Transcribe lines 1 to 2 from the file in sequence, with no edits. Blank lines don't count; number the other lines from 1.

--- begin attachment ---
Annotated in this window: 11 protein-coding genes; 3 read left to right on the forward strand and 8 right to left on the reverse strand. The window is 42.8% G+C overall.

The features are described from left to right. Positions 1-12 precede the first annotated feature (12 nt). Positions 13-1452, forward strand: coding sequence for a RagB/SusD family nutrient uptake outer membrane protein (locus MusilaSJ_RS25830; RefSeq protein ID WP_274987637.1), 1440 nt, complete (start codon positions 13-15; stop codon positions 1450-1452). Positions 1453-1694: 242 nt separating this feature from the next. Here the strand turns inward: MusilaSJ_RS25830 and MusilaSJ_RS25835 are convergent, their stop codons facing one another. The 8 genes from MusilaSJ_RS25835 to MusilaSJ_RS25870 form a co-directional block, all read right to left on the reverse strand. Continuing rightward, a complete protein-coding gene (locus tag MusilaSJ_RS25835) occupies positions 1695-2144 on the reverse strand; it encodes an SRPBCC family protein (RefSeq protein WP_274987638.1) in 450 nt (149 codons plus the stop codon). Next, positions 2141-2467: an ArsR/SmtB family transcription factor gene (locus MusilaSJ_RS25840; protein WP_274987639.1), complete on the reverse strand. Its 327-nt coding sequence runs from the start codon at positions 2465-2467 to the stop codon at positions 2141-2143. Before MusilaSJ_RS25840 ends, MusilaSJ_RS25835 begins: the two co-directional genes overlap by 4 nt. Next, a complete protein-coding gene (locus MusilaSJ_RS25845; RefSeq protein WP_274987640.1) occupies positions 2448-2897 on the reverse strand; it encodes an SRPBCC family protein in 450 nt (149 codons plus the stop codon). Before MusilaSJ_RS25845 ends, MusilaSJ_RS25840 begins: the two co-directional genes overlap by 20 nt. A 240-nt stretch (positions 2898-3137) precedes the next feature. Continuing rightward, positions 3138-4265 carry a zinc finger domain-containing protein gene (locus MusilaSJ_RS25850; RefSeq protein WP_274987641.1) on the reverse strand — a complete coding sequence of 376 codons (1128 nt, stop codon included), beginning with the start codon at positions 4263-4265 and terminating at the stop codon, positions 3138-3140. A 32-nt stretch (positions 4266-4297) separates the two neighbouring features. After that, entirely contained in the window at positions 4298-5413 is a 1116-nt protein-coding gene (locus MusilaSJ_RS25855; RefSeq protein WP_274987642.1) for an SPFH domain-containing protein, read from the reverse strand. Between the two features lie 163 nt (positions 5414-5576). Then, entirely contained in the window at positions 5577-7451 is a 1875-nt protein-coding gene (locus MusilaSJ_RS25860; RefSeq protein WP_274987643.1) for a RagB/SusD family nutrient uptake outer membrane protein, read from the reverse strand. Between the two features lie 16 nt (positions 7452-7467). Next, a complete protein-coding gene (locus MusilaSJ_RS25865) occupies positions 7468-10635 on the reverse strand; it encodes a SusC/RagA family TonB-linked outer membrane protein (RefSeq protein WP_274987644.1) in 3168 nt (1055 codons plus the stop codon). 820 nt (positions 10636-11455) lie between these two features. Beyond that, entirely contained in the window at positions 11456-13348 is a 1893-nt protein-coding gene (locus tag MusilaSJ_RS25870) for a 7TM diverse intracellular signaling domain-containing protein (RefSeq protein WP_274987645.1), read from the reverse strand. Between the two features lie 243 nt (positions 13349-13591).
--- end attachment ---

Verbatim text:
Annotated in this window: 11 protein-coding genes; 3 read left to right on the forward strand and 8 right to left on the reverse strand. The window is 42.8% G+C overall.

The features are described from left to right. Positions 1-12 precede the first annotated feature (12 nt). Positions 13-1452, forward strand: coding sequence for a RagB/SusD family nutrient uptake outer membrane protein (locus MusilaSJ_RS25830; RefSeq protein ID WP_274987637.1), 1440 nt, complete (start codon positions 13-15; stop codon positions 1450-1452). Positions 1453-1694: 242 nt separating this feature from the next. Here the strand turns inward: MusilaSJ_RS25830 and MusilaSJ_RS25835 are convergent, their stop codons facing one another. The 8 genes from MusilaSJ_RS25835 to MusilaSJ_RS25870 form a co-directional block, all read right to left on the reverse strand. Continuing rightward, a complete protein-coding gene (locus tag MusilaSJ_RS25835) occupies positions 1695-2144 on the reverse strand; it encodes an SRPBCC family protein (RefSeq protein WP_274987638.1) in 450 nt (149 codons plus the stop codon). Next, positions 2141-2467: an ArsR/SmtB family transcription factor gene (locus MusilaSJ_RS25840; protein WP_274987639.1), complete on the reverse strand. Its 327-nt coding sequence runs from the start codon at positions 2465-2467 to the stop codon at positions 2141-2143. Before MusilaSJ_RS25840 ends, MusilaSJ_RS25835 begins: the two co-directional genes overlap by 4 nt. Next, a complete protein-coding gene (locus MusilaSJ_RS25845; RefSeq protein WP_274987640.1) occupies positions 2448-2897 on the reverse strand; it encodes an SRPBCC family protein in 450 nt (149 codons plus the stop codon). Before MusilaSJ_RS25845 ends, MusilaSJ_RS25840 begins: the two co-directional genes overlap by 20 nt. A 240-nt stretch (positions 2898-3137) precedes the next feature. Continuing rightward, positions 3138-4265 carry a zinc finger domain-containing protein gene (locus MusilaSJ_RS25850; RefSeq protein WP_274987641.1) on the reverse strand — a complete coding sequence of 376 codons (1128 nt, stop codon included), beginning with the start codon at positions 4263-4265 and terminating at the stop codon, positions 3138-3140. A 32-nt stretch (positions 4266-4297) separates the two neighbouring features. After that, entirely contained in the window at positions 4298-5413 is a 1116-nt protein-coding gene (locus MusilaSJ_RS25855; RefSeq protein WP_274987642.1) for an SPFH domain-containing protein, read from the reverse strand. Between the two features lie 163 nt (positions 5414-5576). Then, entirely contained in the window at positions 5577-7451 is a 1875-nt protein-coding gene (locus MusilaSJ_RS25860; RefSeq protein WP_274987643.1) for a RagB/SusD family nutrient uptake outer membrane protein, read from the reverse strand. Between the two features lie 16 nt (positions 7452-7467). Next, a complete protein-coding gene (locus MusilaSJ_RS25865) occupies positions 7468-10635 on the reverse strand; it encodes a SusC/RagA family TonB-linked outer membrane protein (RefSeq protein WP_274987644.1) in 3168 nt (1055 codons plus the stop codon). 820 nt (positions 10636-11455) lie between these two features. Beyond that, entirely contained in the window at positions 11456-13348 is a 1893-nt protein-coding gene (locus tag MusilaSJ_RS25870) for a 7TM diverse intracellular signaling domain-containing protein (RefSeq protein WP_274987645.1), read from the reverse strand. Between the two features lie 243 nt (positions 13349-13591).